Element-wise (or pointwise) operations notation?

Is there a notation for element-wise (or pointwise) operations?

For example, take the element-wise product of two vectors x and y (in Matlab, x .* y, in numpy x*y), producing a new vector of same length z, where zi=xiyi .

In mathematical notation, there doesn’t seem to be a standard for this, am I wrong?

There is xy, the dot product. There is xy, which is usually considered the cross product. I need to find a notation for element-wise multiplication. I was aiming at maybe using the . as is done in Matlab, but it looks a little off :

z=x.y

What do you think?

Answer

I’ve seen several conventions, including , , , , and . However, most of these have overloaded meanings (see http://en.wikipedia.org/wiki/List_of_mathematical_symbols).

  • × (\times) — cross product or cartesian product.
  • (*) — convolution.
  • (\cdot) — dot product
  • (\bullet) — dot product
  • (\otimes) — tensor product.
  • (\circ) — function composition. Not a problem for vectors, but can be ambiguous for matrices.

Thus, in my personal experience, the best choice I’ve found is:

  • (\odot) — to me the dot makes it look naturally like a multiply operation (unlike other suggestions I’ve seen like ) so is relatively easy to visually parse, but does not have an overloaded meaning as far as I know.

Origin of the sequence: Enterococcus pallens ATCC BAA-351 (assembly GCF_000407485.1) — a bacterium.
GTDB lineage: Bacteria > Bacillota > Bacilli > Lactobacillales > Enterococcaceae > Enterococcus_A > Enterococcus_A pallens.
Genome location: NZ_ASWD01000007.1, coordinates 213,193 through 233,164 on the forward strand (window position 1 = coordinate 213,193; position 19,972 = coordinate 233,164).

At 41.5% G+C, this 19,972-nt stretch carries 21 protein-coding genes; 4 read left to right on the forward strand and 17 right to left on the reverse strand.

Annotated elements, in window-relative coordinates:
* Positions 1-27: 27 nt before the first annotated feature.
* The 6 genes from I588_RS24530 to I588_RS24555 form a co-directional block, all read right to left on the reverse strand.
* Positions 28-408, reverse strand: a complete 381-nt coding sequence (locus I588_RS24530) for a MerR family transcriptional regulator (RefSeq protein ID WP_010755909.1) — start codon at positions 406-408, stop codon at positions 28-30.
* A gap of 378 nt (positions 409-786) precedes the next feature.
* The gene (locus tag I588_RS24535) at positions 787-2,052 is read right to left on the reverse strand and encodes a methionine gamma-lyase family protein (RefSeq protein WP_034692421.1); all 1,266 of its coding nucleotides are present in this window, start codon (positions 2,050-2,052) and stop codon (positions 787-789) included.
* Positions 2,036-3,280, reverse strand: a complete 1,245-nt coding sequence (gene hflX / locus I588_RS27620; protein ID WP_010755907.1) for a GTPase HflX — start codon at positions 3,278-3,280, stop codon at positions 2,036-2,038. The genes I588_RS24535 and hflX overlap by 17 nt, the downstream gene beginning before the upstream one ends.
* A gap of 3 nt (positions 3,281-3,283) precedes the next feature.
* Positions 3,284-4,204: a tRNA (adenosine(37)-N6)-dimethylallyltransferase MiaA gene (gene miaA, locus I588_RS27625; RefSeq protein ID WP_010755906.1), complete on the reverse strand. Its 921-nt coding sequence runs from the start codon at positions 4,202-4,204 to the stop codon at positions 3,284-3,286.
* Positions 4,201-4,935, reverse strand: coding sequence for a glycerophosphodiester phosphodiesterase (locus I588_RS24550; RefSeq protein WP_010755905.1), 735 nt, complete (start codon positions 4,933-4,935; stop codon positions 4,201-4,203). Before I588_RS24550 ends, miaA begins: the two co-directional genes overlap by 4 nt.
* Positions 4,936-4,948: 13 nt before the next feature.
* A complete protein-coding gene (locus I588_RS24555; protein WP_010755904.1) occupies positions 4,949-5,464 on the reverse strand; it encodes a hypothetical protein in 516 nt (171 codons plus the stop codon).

Also:

  • This question comes up often in multi-dimensional signal processing, so I don’t think just trying to avoid vector multiplies is an appropriate notation solution. One important example is when you map from discrete coordinates to continuous coordinates by x=iΔ+b where i is an index vector, Δ is sample spacing (say in mm), b is an offset vector, and x is spatial coordinates (in mm). If sampling is not isotropic, then Δ is a vector and element-wise multiplication is a natural thing to want to do. While in the above example I could avoid the problem by writing xk=ikΔk+bk, having a symbol for element-wise multiplication lets us mix and match matrix multiplies and elementwise multiplies, for example y=A(iΔ)+b.
  • Another alternative notation I’ve seen for z=xy for vectors is z= diag(x)y. While this technically works for vectors, I find the notation to be far more intuitive. Furthermore, the “diag” approach only works for vectors — it doesn’t work for the Hadamard product of two matrices.
  • Often I have to play nicely with documents that other people have written, so changing the overloaded operator (like changing dot products to , notation) often isn’t an option, unfortunately.

Thus I recommend , as it is the only option I have yet to come across that has seems to have no immediate drawbacks.

Attribution
Source : Link , Question Author : levesque , Answer Author : Kevin Holt

Leave a Comment